“The NCAA has done a very thorough job of evaluating our systems, our procedures, our policies and our structural education,” Smith said. “We will have to wait and find out from the reinstatement staff the magnitude of the penalties.”

Smith said he does not expect charges of “failure to monitor” or a “lack of institutional control.”

“These failures are individual failures, failures of individual athletes,” Smith said. “And as you know, unfortunately, a previous coach, and a booster.”

Smith said the university can use this as an example of what not to do, and learn from it.

“Were there lessons learned by us? No question,” Smith said. “Will we be able to improve our education and monitoring? No question. At the end of the day, individual decisions were made that went off the reservation.”

Smith said that as athletic director of the university, he is responsible for the new allegations.

“I am held accountable,” Smith said. “That’s why I’m sitting here today. We need to constantly work collaboratively with the NCAA.”

Cameron Dahlin, a first-year in business, said that without these players, OSU does not stand a chance against Nebraska.

“If Posey were to come back, it would help our QB situation by giving them someone to throw the ball to,” Dahlin said. “If we want to stand a chance at all, we need them to play.”

Smith informed the team of the news at 3 p.m. on Monday and he said they were disappointed. Smith said head coach Luke Fickell was also disappointed.

“Obviously Luke (Fickell) was disappointed,” Smith said. “I tried to keep him informed throughout the process of potential realities that we might be here.”

Smith expects the NCAA ruling on OSU’s case to be delayed.

“I anticipate that the Committee on Infractions will take longer and ultimately give us an answer, hopefully, sometime this fall,” Smith said.

The NCAA has yet to rule on the OSU’s status going forward, but OSU has already administered self-imposed penalties. These include vacating the 2010 season, including the Sugar Bowl victory, giving back the $388,811 earned from the Sugar Bowl and a two-year NCAA probationary term.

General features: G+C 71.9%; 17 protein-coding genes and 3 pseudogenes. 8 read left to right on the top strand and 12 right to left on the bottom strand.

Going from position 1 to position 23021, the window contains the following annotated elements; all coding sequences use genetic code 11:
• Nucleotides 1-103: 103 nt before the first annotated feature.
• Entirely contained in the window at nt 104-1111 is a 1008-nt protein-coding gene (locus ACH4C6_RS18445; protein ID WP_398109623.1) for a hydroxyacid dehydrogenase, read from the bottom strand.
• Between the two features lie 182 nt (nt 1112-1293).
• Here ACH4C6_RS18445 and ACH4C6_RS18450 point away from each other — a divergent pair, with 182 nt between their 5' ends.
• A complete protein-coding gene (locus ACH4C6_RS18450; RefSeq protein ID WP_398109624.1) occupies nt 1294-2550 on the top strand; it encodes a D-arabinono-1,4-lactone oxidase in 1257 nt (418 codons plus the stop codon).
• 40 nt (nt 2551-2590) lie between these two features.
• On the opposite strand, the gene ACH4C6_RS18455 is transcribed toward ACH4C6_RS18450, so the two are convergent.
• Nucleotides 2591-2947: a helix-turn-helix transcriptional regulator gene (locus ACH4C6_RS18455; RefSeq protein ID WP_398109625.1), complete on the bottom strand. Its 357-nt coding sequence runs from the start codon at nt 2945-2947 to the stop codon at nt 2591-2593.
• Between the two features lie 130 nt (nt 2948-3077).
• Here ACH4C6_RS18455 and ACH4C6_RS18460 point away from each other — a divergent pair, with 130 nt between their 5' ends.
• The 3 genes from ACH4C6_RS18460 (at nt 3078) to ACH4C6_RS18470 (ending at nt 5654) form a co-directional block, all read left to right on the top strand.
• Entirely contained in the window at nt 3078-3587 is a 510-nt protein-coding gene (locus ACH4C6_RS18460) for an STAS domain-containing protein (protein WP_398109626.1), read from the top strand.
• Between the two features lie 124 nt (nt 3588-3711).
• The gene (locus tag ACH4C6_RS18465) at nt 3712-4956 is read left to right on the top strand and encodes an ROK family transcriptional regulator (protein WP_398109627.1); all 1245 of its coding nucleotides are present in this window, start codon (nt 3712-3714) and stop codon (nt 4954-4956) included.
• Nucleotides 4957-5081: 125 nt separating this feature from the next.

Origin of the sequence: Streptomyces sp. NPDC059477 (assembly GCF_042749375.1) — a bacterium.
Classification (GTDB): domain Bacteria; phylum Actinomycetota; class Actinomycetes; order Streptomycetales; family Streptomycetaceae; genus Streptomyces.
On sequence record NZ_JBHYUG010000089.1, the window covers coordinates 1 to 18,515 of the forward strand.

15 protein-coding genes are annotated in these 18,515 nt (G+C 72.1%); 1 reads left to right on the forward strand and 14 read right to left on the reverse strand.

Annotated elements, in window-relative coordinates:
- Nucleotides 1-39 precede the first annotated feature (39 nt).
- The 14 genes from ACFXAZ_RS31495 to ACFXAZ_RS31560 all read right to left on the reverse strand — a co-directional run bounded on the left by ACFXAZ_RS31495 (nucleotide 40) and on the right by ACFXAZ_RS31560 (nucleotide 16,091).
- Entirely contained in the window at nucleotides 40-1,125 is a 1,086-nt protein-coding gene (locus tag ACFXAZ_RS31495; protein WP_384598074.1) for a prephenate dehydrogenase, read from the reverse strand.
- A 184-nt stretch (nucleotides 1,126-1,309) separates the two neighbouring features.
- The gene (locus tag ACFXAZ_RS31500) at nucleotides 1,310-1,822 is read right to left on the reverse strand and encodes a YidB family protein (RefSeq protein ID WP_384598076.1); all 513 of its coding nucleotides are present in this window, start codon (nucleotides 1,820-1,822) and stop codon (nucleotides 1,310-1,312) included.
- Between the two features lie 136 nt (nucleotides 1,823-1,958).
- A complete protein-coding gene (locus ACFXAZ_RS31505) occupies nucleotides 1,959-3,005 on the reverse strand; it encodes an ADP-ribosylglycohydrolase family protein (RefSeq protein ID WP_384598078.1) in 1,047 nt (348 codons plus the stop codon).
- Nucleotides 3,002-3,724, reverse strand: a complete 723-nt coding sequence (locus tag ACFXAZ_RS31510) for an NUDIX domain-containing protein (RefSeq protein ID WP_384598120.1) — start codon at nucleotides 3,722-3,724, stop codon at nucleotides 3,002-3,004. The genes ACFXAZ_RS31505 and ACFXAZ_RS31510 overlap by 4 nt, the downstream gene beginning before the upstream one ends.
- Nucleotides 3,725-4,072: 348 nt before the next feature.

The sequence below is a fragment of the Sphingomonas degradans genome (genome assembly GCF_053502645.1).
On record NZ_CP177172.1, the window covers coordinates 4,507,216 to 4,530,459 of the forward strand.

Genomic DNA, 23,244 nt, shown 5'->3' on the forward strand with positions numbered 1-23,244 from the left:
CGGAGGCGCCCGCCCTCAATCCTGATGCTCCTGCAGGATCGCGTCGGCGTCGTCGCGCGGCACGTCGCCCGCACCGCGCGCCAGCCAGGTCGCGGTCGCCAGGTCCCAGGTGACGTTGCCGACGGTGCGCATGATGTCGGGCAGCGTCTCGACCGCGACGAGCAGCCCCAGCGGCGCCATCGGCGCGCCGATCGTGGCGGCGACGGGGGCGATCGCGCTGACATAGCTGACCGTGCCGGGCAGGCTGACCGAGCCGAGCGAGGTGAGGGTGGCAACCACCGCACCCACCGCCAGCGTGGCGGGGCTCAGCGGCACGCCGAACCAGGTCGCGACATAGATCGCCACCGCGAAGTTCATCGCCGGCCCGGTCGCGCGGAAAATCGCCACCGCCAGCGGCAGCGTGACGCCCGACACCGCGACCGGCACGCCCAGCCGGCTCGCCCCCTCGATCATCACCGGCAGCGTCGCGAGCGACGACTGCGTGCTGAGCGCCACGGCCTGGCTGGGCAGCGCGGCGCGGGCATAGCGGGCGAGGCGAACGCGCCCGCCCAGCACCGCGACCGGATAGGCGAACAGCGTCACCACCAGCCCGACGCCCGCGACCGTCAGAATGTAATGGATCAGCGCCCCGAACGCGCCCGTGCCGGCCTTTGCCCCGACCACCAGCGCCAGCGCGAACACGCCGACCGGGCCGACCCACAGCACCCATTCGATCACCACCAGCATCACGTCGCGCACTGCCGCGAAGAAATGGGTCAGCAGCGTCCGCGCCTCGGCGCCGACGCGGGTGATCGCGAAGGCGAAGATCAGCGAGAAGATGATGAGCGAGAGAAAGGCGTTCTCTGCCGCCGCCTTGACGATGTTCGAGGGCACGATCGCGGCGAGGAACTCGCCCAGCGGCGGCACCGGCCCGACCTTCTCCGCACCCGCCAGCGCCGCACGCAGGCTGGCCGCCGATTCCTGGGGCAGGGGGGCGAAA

Posey, Herron, Mike Adams and Solomon Thomas were originally suspended for the first five games of the 2011 season after selling Buckeye football memorabilia in exchange for improper benefits in the form of tattoos. Linebacker Jordan Whiting received a one-game ban.

Thomas and Adams will return for the game against Nebraska.

Posey and Herron’s original suspensions were part of head football coach Jim Tressel failing to report various violations to the compliance department.

A Columbus-area lawyer contacted Tressel via email in April 2010 informing him of memorabilia being sold to a tattoo parlor owner, Eddie Rife. Tressel kept that information to himself and knowingly played Herron, Posey and other athletes that were later deemed ineligible for the duration of the 2010 season.

Tressel was forced to resign on May 30 and Fickell was named interim head coach for the entire 2011 season. The university later changed the terms of Tressel’s departure from a resignation to a retirement.

Former OSU quarterback Terrelle Pryor had also received a five-game suspension before departing the university on June 7 to pursue a career in the NFL.

Pryor was drafted on Aug. 23 by the Oakland
Raiders in the supplemental draft, and after a ruling from NFL commissioner Roger Goodell, was suspended for the first five games of the 2011 NFL season.

Smith said the university has to monitor more than 1,000 athletes at the university, and they are working on improving compliance education for all of them.

“We have 1,090 athletes, 200 new ones every single year ages 17, 18 years old, come to us from all levels of maturity and immaturity,” Smith said. “We have to constantly find ways to make sure we are doing things right to help them.”

William Hessler contributed to this story.